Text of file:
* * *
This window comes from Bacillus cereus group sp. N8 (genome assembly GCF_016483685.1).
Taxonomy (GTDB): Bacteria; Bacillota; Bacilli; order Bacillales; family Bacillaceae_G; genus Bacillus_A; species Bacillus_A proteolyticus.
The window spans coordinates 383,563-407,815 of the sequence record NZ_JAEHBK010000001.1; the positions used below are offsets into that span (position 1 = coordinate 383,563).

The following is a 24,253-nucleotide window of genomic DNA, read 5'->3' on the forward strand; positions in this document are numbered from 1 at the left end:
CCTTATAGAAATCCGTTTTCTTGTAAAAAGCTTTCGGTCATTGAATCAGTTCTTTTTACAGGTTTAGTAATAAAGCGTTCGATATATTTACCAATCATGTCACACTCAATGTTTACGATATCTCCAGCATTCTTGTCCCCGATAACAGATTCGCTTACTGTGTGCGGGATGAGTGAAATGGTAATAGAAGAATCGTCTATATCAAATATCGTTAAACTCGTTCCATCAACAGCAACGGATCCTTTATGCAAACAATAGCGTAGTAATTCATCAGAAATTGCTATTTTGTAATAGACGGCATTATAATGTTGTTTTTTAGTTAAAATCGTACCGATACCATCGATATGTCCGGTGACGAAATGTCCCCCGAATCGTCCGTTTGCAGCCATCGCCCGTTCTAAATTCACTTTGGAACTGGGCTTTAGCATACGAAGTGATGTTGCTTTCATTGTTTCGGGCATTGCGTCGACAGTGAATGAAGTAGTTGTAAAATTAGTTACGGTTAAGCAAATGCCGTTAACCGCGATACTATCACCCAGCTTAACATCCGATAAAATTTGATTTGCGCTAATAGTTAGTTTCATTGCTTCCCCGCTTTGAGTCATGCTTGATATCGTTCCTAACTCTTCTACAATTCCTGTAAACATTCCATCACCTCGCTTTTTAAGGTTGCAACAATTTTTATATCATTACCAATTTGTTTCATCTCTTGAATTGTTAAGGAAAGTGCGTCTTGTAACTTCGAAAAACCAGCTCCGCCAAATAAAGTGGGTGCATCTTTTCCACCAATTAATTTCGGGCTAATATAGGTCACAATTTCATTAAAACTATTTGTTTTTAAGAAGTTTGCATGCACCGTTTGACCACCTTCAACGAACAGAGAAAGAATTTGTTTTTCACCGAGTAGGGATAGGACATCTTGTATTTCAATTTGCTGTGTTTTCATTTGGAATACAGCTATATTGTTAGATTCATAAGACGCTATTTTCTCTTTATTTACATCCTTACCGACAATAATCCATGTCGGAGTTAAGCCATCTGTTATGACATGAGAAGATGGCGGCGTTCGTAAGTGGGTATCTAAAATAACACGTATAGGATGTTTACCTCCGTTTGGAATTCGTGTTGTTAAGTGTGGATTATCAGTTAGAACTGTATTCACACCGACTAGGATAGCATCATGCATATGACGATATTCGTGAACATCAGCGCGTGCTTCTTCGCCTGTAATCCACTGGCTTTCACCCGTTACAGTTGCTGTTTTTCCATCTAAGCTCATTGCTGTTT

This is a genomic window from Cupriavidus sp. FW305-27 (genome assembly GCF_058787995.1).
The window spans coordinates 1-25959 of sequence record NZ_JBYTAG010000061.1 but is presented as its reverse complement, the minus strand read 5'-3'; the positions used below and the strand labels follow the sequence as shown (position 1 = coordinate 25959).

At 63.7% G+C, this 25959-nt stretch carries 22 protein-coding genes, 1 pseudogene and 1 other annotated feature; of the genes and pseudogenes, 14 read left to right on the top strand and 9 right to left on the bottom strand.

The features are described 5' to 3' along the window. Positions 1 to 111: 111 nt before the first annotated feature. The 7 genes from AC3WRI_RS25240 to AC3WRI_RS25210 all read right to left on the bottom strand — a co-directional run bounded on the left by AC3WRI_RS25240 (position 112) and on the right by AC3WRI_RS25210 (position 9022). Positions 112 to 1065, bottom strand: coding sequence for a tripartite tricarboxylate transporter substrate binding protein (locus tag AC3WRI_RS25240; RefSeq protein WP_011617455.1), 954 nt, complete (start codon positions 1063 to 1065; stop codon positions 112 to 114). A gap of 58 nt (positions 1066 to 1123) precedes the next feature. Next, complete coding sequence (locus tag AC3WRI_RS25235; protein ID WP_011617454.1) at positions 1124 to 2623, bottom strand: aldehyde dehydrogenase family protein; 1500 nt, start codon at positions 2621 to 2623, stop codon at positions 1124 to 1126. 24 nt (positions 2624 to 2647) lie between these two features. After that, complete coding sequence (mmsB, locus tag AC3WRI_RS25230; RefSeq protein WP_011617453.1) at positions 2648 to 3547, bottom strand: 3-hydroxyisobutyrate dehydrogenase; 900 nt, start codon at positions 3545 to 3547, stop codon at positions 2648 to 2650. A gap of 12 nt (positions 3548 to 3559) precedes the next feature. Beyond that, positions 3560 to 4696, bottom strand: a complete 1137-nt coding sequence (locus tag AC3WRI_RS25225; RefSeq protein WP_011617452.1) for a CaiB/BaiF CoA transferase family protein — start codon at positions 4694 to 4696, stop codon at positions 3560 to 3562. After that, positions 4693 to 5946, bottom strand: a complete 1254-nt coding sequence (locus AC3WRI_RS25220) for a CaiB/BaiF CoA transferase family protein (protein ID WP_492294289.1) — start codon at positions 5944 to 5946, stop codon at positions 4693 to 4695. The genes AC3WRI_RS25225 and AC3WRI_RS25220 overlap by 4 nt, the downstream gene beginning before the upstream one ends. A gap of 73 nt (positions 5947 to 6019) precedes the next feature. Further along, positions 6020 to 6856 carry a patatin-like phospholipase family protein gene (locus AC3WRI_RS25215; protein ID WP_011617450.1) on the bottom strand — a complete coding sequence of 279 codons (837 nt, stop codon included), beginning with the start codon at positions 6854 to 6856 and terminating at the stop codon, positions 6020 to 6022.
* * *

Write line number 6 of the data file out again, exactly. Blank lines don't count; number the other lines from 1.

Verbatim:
This is a genomic window from Cupriavidus sp. FW305-27 (genome assembly GCF_058787995.1).